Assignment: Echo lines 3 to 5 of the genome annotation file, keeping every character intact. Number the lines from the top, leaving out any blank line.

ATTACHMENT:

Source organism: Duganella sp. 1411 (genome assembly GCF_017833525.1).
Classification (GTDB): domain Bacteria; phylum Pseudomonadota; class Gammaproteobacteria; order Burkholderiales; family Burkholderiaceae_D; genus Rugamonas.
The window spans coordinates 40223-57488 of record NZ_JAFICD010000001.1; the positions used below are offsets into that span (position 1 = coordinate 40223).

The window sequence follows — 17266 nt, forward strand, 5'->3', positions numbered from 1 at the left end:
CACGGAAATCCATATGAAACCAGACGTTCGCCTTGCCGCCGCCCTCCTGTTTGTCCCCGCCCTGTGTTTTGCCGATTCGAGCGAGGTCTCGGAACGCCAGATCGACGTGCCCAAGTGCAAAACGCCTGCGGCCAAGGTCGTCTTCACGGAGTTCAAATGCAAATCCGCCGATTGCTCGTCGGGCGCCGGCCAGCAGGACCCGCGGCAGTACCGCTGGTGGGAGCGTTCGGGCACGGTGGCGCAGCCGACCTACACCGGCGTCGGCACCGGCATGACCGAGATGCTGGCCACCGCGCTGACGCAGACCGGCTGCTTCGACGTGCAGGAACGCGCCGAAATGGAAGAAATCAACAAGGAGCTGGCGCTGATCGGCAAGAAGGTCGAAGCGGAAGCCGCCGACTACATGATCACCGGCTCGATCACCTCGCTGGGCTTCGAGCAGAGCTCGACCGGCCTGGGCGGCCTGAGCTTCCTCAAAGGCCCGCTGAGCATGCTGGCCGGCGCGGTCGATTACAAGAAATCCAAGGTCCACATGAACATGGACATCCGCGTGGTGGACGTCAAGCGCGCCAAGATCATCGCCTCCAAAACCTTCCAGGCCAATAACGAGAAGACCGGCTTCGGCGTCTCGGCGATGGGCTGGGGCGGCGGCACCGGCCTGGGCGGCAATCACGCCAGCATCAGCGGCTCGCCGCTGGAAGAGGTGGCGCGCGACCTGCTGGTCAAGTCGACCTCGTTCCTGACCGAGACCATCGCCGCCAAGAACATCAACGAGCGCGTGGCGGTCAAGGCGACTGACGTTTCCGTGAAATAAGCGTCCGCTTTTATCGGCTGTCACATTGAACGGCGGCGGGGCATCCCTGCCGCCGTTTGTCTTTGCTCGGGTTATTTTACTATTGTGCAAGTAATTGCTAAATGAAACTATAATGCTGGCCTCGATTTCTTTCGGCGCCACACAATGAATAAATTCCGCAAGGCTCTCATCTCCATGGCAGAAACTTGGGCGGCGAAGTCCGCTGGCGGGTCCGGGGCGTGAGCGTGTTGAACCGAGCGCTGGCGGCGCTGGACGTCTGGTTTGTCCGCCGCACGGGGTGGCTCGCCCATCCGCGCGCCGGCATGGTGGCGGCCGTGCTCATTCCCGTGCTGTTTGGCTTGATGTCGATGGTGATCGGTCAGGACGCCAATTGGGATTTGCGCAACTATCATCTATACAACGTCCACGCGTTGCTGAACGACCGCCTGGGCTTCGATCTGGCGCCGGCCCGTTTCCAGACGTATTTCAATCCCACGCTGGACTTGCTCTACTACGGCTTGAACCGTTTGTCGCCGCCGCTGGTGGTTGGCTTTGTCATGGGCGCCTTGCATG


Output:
The window spans coordinates 40223-57488 of record NZ_JAFICD010000001.1; the positions used below are offsets into that span (position 1 = coordinate 40223).

The window sequence follows — 17266 nt, forward strand, 5'->3', positions numbered from 1 at the left end:
CACGGAAATCCATATGAAACCAGACGTTCGCCTTGCCGCCGCCCTCCTGTTTGTCCCCGCCCTGTGTTTTGCCGATTCGAGCGAGGTCTCGGAACGCCAGATCGACGTGCCCAAGTGCAAAACGCCTGCGGCCAAGGTCGTCTTCACGGAGTTCAAATGCAAATCCGCCGATTGCTCGTCGGGCGCCGGCCAGCAGGACCCGCGGCAGTACCGCTGGTGGGAGCGTTCGGGCACGGTGGCGCAGCCGACCTACACCGGCGTCGGCACCGGCATGACCGAGATGCTGGCCACCGCGCTGACGCAGACCGGCTGCTTCGACGTGCAGGAACGCGCCGAAATGGAAGAAATCAACAAGGAGCTGGCGCTGATCGGCAAGAAGGTCGAAGCGGAAGCCGCCGACTACATGATCACCGGCTCGATCACCTCGCTGGGCTTCGAGCAGAGCTCGACCGGCCTGGGCGGCCTGAGCTTCCTCAAAGGCCCGCTGAGCATGCTGGCCGGCGCGGTCGATTACAAGAAATCCAAGGTCCACATGAACATGGACATCCGCGTGGTGGACGTCAAGCGCGCCAAGATCATCGCCTCCAAAACCTTCCAGGCCAATAACGAGAAGACCGGCTTCGGCGTCTCGGCGATGGGCTGGGGCGGCGGCACCGGCCTGGGCGGCAATCACGCCAGCATCAGCGGCTCGCCGCTGGAAGAGGTGGCGCGCGACCTGCTGGTCAAGTCGACCTCGTTCCTGACCGAGACCATCGCCGCCAAGAACATCAACGAGCGCGTGGCGGTCAAGGCGACTGACGTTTCCGTGAAATAAGCGTCCGCTTTTATCGGCTGTCACATTGAACGGCGGCGGGGCATCCCTGCCGCCGTTTGTCTTTGCTCGGGTTATTTTACTATTGTGCAAGTAATTGCTAAATGAAACTATAATGCTGGCCTCGATTTCTTTCGGCGCCACACAATGAATAAATTCCGCAAGGCTCTCATCTCCATGGCAGAAACTTGGGCGGCGAAGTCCGCTGGCGGGTCCGGGGCGTGAGCGTGTTGAACCGAGCGCTGGCGGCGCTGGACGTCTGGTTTGTCCGCCGCACGGGGTGGCTCGCCCATCCGCGCGCCGGCATGGTGGCGGCCGTGCTCATTCCCGTGCTGTTTGGCTTGATGTCGATGGTGATCGGTCAGGACGCCAATTGGGATTTGCGCAACTATCATCTATACAACGTCCACGCGTTGCTGAACGACCGCCTGGGCTTCGATCTGGCGCCGGCCCGTTTCCAGACGTATTTCAATCCCACGCTGGACTTGCTCTACTACGGCTTGAACCGTTTGTCGCCGCCGCTGGTGGTTGGCTTTGTCATGGGCGCCTTGCATG